Strewn across my table are hectically scribbled notes from twelve weeks, tightly printed papers left to read, and a grim list of to-dos for the next forty eight hours—the countdown to my first final exercise deadline. Racing through pages of divergence theorem and Poisson distribution, I can’t help but feel a little agitated at myself for my management inadequacies for much of the semester. Times and times again I’ve been admonished that freshmen year won’t be exactly what I expect and many adjustments must be made, but I didn’t pay too much heed.
Reflecting on the past few months as I brace myself for the barrage of culminating exams, I wish I hadn’t turned off my ears to advices from my family, friends, and upperclassmen.
Though I’ve been told that college is a place and time to explore who I am rather than to materialize a preconceived notion of what I should become, I funneled myself into a sequence of math-heavy introductory courses, dropping the one creative writing workshop I was selected for just to cross off a few items on a typical graduate school’s list of prerequisites. Looking back, I had missed out on an opportunity to pursue my own interests even with more freedom and free time, having excused myself from writing, ceramics, orchestra, and close- up magic simply to stay afloat in multivariable calculus. Hence, my college academic life for the past semester almost seemed like a replay of high school, though I had only eighteen hours of classes per week compared to thirty five. I lived on a razor’s edge where “every A is a fix that temporarily quells the anxiety of failure, the terror of falling short” to quote from the Excellent Sheep.
To make matters worse beyond cryptic problem sets and jam-packed lectures, unlike in high school where sufficient practice with regurgitating formulas will seal the deal, college classes do not cut the slack, something I didn’t quite grasp until two weeks ago. Dauntingly long textbook readings can no longer be short-changed by internet notes; Google failed to answer questions I neglected during biology lab. Forty plus hours spent with three hundred past midterm problems for multivariable calculus a few days before garnered me slightly above 50 percent on my first exam. For most of us who never paled at the thought of academics, coping with the initial shock of college rigor called for some grit. As a graduate student said to me, “If you don’t put your mind and soul into what you do—following the daily reading schedule, understand the problem sets, ask for clarification in class—you will always be twenty inches away from doing a good job.”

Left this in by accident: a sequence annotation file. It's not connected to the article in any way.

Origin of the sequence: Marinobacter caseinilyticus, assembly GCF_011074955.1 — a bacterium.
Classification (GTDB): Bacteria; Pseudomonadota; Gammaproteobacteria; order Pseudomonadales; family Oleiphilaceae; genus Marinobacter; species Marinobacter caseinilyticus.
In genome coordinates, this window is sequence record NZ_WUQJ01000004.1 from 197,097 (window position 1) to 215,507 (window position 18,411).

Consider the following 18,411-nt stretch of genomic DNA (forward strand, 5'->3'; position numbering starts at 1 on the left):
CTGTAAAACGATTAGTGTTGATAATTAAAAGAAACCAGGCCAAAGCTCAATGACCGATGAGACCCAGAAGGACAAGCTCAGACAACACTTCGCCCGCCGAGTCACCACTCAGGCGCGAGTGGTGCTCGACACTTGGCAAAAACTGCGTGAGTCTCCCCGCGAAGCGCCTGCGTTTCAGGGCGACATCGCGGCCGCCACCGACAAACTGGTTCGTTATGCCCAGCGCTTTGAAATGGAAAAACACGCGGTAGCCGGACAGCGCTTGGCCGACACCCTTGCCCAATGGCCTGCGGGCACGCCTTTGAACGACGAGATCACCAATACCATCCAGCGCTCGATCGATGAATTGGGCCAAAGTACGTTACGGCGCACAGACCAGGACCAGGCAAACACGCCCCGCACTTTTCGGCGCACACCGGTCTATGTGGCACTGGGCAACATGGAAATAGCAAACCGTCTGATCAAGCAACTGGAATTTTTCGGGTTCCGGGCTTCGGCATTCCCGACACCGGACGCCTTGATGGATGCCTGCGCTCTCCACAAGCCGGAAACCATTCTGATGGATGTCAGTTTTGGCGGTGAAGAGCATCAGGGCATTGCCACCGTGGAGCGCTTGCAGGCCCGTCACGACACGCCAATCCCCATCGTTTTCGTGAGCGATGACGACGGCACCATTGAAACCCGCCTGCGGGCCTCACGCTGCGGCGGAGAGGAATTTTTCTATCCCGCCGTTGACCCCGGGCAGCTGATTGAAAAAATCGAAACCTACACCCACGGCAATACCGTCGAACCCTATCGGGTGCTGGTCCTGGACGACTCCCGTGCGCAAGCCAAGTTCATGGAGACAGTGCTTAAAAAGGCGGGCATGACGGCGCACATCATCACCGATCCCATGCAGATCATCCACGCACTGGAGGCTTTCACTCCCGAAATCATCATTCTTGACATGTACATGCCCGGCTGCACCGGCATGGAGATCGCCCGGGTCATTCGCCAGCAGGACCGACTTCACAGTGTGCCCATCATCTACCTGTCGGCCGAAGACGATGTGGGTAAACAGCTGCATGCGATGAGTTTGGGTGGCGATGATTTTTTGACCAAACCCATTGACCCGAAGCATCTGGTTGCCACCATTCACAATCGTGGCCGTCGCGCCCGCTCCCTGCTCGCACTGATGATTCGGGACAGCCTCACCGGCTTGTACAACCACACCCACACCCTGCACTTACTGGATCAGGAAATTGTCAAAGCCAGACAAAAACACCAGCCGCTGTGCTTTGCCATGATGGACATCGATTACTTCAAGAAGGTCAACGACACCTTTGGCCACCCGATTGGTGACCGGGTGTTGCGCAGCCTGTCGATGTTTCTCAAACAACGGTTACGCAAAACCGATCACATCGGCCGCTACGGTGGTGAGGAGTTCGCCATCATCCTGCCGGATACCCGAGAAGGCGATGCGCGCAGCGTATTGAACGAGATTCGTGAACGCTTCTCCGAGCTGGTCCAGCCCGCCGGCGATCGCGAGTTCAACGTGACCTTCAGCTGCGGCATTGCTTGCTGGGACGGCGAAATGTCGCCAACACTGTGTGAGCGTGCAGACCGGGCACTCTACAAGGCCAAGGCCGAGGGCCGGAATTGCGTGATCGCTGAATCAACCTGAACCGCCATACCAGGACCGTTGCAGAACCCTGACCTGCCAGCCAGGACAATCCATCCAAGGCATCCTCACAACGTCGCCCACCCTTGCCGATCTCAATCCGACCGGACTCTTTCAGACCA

Ultimately, I probably should have spent more time during the summer before college to research courses and evaluate my aspirations. A large part of my course selection rationale derived from my mother, who insisted, after pedantically studying Fortune Magazine from cover to cover, that certain majors are more lucrative than others. Taking pre-med, computer science, or engineering courses will put you in a safety box, or so it seems. Thus, ignoring my limitations, I registered for four courses a day before the semester started, only to learn soon that I cannot excel at something unless I truly enjoy it.
Here’s hoping for a more meaningful semester!